Judge faces censure for telling woman at center of revenge porn case to sell nude photos to Playboy

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A New Jersey ethics panel has recommended a high-ranking judge be censured over his handling of a revenge porn case, in which he suggested that a woman suing her lover’s wife send nude photos of herself to Playboy magazine founder Hugh Hefner.

The state Advisory Committee on Judicial Conduct made its recommendation on Wednesday in the case of Alberto Rivas, the assignment judge in Middlesex County. The state Supreme Court will make a final determination on punishment.

The panel found Rivas ‘demonstrated a lack of self-control’ during a January 2019 dispute involving the girlfriend of a married man, and his wife. The girlfriend was seeking to have the wife return explicit photos of herself that she feared would be shared on social media.

The committee also concluded that the jurist exhibited ‘repeated displays of discourtesy’ to all three people in the love triangle and ‘went above and beyond the appropriate bounds.’ 

Rivas raised doubts about the girlfriend’s claim and felt the woman was trying to embarrass the wife. He called the man ‘despicable’ and ‘a knucklehead’ and told all three he was ‘just dying to whack one of you.’

Rivas also told the girlfriend that the only person she should be sending the pictures to was Hefner, who ‘would pay you $100,000 for the use of them.’

Hefner died in 2017 at the age of 91 after suffering complications from an infection. 

Rivas was highly skeptical of the mistress’ account, and accused her of manufacturing a ‘complete fabrication’ to damage the wife’s reputation.

Rivas blasted the mistress in court after she claimed not to know where the wife worked.

‘Baloney. That’s not true. If you’re screwing him – let’s be frank now, because I should not be wasting judicial resources on this kind of malarkey. If you have been screwing him for these years, there’s no question that you know where she works. That’s how affairs work. This is not someone you just met,’ the judge said at the hearing, according to court documents. 

Rivas also questioned why the wife did not divorce the husband, who works as a corrections officer.

‘I would suggest divorce, and take half his pension. That’s an option you have, having sat in Family Court,’ Rivas told her. ‘You can take his pension.’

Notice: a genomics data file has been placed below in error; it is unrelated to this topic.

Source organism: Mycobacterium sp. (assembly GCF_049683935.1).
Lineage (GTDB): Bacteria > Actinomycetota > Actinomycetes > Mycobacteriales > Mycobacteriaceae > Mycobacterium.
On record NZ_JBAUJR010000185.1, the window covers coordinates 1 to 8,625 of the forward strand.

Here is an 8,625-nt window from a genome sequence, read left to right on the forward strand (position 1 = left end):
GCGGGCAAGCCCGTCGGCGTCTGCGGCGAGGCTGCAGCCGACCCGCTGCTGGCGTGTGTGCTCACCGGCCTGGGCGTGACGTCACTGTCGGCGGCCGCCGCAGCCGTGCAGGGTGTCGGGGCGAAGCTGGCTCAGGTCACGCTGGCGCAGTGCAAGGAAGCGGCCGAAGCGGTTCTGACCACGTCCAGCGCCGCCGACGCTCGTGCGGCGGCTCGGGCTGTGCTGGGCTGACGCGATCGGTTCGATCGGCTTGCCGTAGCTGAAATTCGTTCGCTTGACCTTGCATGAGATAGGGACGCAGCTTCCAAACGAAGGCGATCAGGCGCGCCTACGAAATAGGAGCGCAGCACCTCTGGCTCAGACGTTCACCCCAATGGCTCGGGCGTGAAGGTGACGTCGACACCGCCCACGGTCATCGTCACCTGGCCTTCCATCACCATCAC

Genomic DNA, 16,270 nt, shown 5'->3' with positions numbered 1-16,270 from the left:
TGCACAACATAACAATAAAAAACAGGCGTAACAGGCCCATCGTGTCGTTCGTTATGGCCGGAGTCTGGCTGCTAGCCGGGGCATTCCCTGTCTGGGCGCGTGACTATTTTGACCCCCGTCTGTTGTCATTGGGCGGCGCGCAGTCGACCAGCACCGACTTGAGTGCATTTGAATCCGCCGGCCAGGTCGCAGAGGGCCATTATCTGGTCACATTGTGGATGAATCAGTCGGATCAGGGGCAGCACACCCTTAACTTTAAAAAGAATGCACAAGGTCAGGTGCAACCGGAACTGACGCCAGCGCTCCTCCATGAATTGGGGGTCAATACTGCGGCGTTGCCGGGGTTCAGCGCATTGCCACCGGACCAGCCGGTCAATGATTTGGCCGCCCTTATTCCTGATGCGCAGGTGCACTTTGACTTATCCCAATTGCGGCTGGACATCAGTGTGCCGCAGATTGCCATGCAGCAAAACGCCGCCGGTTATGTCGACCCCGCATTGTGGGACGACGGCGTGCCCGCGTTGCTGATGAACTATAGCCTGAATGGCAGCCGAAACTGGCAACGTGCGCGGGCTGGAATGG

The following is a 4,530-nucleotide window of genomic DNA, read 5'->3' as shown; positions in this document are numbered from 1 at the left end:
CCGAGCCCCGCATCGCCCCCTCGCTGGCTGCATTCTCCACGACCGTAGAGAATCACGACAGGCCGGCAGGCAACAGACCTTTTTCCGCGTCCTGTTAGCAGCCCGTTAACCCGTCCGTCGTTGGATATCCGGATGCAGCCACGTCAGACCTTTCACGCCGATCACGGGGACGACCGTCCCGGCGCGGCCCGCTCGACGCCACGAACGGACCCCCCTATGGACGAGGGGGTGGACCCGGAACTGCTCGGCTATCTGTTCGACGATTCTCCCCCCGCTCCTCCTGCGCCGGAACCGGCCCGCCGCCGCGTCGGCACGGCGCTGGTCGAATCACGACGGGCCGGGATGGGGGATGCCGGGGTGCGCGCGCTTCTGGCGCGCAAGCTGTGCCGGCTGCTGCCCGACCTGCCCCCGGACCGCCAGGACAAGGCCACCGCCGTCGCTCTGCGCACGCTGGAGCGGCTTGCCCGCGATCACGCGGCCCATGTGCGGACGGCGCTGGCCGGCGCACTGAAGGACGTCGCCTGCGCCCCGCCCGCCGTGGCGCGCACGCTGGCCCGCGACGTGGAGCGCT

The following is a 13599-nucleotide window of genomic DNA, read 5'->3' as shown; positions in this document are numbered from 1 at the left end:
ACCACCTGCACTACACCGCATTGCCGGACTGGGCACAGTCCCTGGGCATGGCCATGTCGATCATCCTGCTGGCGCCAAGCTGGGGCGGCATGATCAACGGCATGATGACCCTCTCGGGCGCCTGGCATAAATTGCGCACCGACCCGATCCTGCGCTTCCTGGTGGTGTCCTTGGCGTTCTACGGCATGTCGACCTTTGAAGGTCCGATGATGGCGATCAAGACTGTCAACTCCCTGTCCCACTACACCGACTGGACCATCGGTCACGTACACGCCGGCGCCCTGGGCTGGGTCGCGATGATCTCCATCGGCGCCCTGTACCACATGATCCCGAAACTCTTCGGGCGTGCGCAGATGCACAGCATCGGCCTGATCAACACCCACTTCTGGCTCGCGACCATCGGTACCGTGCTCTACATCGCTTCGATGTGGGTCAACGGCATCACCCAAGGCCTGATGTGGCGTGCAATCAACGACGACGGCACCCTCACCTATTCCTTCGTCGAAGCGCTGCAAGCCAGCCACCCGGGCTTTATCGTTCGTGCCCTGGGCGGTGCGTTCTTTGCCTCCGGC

Rivas has apologized and has indicated he is seeking counseling.

‘I regret the comments I made during the proceeding,’ Rivas said in a statement released by court officials. ‘I felt the court was being manipulated, but I let my feelings about the case influence my language, tone and demeanor, all of which were inappropriate.’ 

Rivas said in a response to the complaint that his comments were not borne from ‘family, social, political, financial or other relationships or interests.’ 

He said he was responding to a ‘bad faith’ allegation from the mistress and not bias or prejudice.

The panel’s report also noted that Rivas was privately reprimanded in 2013 and 2014 for his previous conduct in court. 

Rivas is one of several judges whose behavior in cases involving women has put them in hot water with the state in the last year.

State Superior Court Judge John Russo Jr. faces possible removal from the bench after he asked a woman in 2016 why she didn’t “close your legs” to prevent a sexual assault.

Last summer, the state Supreme Court terminated the temporary assignment of retired Judge James Troiano after he declined to order a 16-year-old rape suspect tried in adult court because the youth came “from a good family.”

East Orange Municipal Judge Steven Brister faces discipline for suggesting to a domestic violence suspect that men should treat women ‘as if you’re holding a feather, just to let them know you’re the man and you’re in control.’

This month, the Supreme Court issued a public censure of Newark Municipal Judge Marvin Adames for jailing a woman on a disorderly persons offense involving a landlord-tenant dispute for what he called disrespectful behavior in court.

The state suspended all court proceedings one day in October so all state court judges could take part in training on gender violence and bias. 

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